Every business day, between 150 and 300 independent contractors work at financial services firm CUNA Mutual Group as software programmers, help-desk assistants, business analysts, project managers and other roles.
Until 2005, titles, responsibilities and pay rates for these workers—negotiated by each hiring manager with an assortment of sourcing and staffing firms—had varied widely from department to department at CUNA Mutual, which underwrites and administers insurance and other products for credit unions, says David Nelson, the company’s director of sourcing. As a result, the firm was not getting the best rates for the best talent.
“We were [an example of] how not to do sourcing,” Nelson concedes. “We were not managing demand. We did not negotiate our best deals. We did not have visibility into what we were buying. And we did not really have performance management.”
So, two years ago, CUNA Mutual scrapped its ad hoc contract-worker hiring practices and deployed services management software from IQNavigator of Denver. Services management software is a narrow product category that falls under the larger umbrella of spend and procurement management. The annual market for such software is about $2 billion and is projected to grow by about 15% a year, says Ben Pring, a research vice president at consultancy Gartner.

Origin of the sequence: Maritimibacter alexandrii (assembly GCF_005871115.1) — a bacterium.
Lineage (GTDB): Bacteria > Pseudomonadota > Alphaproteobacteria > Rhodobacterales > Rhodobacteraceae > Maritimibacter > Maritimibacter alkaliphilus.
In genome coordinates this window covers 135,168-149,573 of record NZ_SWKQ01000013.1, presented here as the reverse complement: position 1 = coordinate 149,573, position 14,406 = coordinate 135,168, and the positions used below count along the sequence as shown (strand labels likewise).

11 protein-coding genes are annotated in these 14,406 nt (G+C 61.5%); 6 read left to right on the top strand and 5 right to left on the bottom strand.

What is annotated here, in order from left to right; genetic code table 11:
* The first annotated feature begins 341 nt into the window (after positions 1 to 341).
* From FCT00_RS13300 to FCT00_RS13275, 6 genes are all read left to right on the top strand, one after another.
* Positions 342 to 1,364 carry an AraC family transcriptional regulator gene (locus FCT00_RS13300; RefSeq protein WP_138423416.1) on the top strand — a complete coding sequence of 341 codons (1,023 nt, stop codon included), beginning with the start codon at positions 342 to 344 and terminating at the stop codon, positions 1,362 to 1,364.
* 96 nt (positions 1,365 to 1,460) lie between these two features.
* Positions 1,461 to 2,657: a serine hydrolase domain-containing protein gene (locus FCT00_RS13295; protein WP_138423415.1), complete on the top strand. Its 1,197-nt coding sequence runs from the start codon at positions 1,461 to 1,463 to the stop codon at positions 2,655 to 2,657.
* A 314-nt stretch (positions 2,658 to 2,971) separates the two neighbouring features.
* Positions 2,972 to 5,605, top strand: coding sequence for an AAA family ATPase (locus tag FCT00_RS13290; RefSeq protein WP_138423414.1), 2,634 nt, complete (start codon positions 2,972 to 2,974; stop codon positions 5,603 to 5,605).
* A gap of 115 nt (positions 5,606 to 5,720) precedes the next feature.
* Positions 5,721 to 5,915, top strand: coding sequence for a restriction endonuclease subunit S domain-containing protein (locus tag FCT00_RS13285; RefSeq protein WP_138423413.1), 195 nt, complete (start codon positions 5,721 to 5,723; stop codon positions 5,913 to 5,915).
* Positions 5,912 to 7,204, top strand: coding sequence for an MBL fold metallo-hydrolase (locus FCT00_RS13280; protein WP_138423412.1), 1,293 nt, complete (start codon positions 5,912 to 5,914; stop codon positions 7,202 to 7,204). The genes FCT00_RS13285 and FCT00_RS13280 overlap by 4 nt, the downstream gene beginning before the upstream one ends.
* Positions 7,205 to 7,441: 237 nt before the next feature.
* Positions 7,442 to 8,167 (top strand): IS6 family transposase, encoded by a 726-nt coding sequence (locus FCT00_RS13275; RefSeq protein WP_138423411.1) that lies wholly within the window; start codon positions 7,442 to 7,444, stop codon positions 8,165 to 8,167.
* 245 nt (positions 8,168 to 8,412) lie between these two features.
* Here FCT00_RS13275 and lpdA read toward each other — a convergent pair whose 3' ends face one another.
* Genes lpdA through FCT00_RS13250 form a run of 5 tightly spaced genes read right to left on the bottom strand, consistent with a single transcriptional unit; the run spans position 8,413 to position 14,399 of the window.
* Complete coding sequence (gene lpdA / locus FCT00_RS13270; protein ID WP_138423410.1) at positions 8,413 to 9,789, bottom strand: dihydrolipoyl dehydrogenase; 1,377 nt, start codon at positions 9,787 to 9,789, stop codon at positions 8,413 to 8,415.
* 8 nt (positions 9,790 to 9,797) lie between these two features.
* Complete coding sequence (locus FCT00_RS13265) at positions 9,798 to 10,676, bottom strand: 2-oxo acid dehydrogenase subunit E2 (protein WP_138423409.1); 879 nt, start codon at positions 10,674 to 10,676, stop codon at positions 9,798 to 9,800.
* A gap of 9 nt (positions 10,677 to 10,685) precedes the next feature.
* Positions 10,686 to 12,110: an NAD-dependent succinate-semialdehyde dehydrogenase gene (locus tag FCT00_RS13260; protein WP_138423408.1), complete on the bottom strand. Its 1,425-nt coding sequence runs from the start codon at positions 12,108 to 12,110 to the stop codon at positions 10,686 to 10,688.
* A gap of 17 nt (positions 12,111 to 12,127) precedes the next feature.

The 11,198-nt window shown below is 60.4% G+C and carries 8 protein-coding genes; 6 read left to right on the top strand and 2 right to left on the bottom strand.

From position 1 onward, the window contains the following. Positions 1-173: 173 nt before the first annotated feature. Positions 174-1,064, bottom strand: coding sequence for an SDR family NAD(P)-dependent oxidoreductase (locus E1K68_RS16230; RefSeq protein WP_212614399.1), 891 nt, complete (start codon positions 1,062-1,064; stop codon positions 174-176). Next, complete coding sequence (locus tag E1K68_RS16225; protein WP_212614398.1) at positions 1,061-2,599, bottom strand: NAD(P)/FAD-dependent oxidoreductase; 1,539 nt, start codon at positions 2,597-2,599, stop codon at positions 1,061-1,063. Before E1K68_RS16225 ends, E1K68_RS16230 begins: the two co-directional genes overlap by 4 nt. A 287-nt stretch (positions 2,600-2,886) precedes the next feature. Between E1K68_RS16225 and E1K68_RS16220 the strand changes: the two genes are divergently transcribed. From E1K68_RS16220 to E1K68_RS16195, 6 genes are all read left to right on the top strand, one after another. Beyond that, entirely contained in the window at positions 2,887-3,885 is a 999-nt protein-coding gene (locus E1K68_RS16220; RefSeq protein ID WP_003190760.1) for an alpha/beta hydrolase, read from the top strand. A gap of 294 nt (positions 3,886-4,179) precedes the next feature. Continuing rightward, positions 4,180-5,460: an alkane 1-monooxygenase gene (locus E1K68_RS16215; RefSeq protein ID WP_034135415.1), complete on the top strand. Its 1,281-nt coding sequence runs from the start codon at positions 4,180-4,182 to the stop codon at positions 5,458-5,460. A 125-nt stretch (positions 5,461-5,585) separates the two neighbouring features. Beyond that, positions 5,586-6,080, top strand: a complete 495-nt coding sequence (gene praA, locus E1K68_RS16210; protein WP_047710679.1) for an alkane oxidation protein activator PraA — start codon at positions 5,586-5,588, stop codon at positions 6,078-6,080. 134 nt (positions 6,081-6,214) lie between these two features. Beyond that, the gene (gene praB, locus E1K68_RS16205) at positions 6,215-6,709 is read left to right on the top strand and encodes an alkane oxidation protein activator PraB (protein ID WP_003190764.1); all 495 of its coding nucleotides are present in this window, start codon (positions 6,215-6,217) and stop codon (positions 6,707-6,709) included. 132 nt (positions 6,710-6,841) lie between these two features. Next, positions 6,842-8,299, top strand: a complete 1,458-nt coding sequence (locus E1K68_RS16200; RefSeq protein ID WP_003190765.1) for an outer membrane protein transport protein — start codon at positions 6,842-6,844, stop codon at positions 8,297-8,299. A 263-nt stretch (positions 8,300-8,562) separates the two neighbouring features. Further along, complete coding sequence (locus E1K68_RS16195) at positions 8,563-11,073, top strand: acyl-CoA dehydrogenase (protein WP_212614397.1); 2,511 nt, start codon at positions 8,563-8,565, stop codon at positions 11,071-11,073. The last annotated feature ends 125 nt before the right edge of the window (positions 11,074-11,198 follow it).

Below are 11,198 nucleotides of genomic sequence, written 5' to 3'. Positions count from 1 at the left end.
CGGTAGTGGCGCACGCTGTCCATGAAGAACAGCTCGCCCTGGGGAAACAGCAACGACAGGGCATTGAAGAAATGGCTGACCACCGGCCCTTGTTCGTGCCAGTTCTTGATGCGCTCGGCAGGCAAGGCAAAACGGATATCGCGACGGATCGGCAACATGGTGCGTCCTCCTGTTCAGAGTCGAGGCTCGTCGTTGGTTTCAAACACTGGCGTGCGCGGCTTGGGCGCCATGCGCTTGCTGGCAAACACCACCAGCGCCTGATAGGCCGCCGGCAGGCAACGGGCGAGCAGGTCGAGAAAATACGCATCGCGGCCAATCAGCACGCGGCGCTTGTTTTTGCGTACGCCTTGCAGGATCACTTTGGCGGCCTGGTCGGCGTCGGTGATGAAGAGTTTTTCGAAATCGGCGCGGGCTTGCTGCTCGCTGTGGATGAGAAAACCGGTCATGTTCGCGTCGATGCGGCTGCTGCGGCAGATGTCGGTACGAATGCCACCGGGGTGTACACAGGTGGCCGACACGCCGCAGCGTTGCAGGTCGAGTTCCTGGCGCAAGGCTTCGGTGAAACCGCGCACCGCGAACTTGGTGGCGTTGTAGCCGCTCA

In addition to cutting costs, companies using services management software say that it helps ensure compliance with labor and tax laws, establishes a method to measure each contract worker’s performance, and automates payment of the workers, according to Kieran Brady, senior vice president of international markets for IQNavigator. The company sells its services management software as a hosted service.